Home is Where the Heart Is

I’ve been away for the past two weeks. I went home to be in one of my oldest friend’s wedding. I explored old stomping grounds, but here I am, not writing about it until days and days later. Someone I love once told me that they worried about me when I, a writer, didn’t write. So I’ll do what I can to moderate one small worry of theirs.

This visit “home” – to two of the places I’ve lived for the longest – Princeton, NJ and Saratoga Springs, NY – has made me realize the truth in the statement “home is where the heart is.” I didn’t miss places, so much as the people. Familiar landmarks didn’t evoke nostalgia, but long conversations with friends at said places did. I didn’t get a chance to see everyone that I wanted to, for one reason or another. Some needed space, others already had plans. I didn’t miss the coffee at Small World Coffee, but rather summer conversations on the benches in Palmer Square. (Though the red velvet cupcakes at Small World are pretty awesome).


It also made me realize that no one place feels like home to me. And the people that feel like home to me are legitimately 10,000 miles away. Technology can only do so much in mollifying that empty ache. While new friends can be made, there are some people and some hearts that I will never replace, that can never be replaced; my safe harbors.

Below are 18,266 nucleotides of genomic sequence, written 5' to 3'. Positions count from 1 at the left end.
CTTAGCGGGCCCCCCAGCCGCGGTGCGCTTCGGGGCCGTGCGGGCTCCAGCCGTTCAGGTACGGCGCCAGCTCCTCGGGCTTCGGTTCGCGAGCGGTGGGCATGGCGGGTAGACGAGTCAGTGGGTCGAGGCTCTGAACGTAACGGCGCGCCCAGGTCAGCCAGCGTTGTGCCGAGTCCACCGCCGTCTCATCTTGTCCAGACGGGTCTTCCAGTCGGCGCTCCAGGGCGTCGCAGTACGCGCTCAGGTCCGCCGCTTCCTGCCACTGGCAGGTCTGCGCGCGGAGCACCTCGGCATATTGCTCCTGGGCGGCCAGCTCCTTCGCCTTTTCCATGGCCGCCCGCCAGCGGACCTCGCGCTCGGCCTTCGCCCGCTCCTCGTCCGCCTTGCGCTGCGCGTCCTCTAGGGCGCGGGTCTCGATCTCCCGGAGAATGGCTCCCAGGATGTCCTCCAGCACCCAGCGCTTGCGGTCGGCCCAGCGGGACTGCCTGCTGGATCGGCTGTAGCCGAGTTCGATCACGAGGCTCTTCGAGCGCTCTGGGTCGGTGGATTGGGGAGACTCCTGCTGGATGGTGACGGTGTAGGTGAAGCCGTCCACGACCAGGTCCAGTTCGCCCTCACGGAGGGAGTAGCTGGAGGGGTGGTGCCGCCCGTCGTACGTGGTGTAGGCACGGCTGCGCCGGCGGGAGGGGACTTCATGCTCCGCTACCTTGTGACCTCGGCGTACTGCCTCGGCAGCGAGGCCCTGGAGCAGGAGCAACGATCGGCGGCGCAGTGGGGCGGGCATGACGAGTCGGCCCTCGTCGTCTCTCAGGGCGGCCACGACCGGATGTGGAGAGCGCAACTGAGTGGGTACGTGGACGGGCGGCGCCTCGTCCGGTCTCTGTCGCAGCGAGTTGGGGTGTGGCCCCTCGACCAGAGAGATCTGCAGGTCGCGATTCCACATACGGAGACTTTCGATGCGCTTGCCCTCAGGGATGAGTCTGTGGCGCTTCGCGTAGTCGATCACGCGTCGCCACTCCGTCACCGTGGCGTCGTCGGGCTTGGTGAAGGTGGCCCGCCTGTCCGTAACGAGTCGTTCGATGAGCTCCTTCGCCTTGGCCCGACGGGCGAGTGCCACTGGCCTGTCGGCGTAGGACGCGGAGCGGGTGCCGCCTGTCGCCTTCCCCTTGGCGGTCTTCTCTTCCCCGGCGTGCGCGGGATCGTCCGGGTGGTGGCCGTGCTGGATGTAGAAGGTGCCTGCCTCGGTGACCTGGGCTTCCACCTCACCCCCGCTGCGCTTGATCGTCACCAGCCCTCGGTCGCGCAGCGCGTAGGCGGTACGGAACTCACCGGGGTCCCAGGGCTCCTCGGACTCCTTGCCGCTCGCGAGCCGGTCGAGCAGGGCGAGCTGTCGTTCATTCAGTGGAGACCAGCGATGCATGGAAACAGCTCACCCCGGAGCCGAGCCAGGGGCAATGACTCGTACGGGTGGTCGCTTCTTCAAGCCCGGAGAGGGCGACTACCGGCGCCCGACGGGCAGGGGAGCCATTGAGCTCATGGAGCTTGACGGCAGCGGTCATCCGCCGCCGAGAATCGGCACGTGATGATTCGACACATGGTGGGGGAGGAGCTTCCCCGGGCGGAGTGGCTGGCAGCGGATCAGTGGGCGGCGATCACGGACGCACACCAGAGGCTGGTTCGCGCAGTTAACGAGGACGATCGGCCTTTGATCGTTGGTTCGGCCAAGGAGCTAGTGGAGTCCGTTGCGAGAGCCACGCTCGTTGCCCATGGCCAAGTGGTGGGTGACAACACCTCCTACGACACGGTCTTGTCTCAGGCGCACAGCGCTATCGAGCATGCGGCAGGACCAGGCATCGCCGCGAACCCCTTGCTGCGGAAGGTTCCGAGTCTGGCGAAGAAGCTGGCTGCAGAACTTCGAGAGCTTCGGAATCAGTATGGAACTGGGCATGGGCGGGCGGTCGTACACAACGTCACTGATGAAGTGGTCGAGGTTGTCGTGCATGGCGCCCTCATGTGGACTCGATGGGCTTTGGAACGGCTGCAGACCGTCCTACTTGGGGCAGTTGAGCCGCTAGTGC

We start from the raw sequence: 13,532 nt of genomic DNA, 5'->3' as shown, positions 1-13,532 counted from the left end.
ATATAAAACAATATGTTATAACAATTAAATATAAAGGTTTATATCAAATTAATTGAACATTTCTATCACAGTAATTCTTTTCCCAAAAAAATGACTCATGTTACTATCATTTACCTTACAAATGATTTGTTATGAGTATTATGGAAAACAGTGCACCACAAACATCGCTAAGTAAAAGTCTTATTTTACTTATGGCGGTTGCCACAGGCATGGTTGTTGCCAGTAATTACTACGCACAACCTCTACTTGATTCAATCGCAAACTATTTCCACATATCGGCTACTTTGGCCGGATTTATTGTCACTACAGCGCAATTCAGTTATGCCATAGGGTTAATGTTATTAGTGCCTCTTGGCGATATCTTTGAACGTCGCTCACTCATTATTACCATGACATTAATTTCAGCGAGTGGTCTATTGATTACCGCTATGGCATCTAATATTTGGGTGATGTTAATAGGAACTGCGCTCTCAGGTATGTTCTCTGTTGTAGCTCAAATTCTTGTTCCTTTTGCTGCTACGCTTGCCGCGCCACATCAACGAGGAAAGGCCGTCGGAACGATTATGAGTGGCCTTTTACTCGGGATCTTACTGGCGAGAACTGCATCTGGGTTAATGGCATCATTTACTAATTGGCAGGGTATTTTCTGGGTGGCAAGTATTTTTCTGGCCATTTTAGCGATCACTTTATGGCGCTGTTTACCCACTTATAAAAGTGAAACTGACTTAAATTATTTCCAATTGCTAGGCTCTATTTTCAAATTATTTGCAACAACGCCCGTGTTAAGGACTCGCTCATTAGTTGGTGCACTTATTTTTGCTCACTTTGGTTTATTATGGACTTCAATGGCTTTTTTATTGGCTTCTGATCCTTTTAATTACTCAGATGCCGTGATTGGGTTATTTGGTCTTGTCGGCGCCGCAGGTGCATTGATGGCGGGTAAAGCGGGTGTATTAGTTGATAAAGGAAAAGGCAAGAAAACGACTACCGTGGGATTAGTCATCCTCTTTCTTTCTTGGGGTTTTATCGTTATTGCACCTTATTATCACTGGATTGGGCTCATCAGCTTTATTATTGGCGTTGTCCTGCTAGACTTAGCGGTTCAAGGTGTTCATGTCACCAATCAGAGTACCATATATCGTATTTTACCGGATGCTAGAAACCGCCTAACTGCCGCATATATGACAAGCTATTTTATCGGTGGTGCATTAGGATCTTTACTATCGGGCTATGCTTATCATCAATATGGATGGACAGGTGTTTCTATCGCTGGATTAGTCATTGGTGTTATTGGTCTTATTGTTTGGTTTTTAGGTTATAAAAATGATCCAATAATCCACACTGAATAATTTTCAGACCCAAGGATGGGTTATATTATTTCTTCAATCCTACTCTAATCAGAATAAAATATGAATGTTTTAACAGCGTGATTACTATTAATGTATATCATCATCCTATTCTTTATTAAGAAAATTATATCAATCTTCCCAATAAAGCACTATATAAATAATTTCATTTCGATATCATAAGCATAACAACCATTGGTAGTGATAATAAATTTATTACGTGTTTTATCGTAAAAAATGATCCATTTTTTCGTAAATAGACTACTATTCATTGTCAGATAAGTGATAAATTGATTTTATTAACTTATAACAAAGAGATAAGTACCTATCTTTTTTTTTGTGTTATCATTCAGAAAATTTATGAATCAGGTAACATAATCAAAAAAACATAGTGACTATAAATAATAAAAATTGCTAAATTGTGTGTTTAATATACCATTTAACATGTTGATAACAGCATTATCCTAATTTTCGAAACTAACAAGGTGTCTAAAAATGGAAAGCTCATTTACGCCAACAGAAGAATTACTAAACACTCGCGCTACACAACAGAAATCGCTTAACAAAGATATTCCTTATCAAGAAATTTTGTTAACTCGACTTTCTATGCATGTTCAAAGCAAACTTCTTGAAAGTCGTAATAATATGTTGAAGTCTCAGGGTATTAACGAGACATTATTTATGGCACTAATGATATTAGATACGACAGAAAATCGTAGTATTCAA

I feel…unmoored, set to sea and can no longer see land. Saratoga Springs, the place I lived for 7 years still feels too small. The nostalgia for the place wasn’t there, and memories walked with me like ghosts. Where I used to live, where I used to eat, where I used to shop or get dessert, where I used to spend time with the people that I care about the most in the world. The place didn’t matter, the people were all that I centered on. Nothing changes, and everything changes.


I don’t know where home will be. I don’t know how I’ll define it, where I will finally plant my roots. While there may be one main person in my life, my oldest friends are flung across the globe like so many grains of sand and I cannot control where the wind takes them, nor force them all in one place, as much as I may want to.

There will always be an element of loneliness in my life, then, no matter where I end up. While I can be social and make acquaintances ¬†easily, friends are harder to come by. Loneliness is an emotion I choose to feel, though. I guess it’s a matter of changing perspective.

Or maybe what I’m feeling is a sister of the German concept of fernweh. Rather than being homesick for a place I’ve never been, I’m homesick for a feeling I haven’t put a name to yet.

Cherish the people you have in your life and whatever love you receive return it tenfold.

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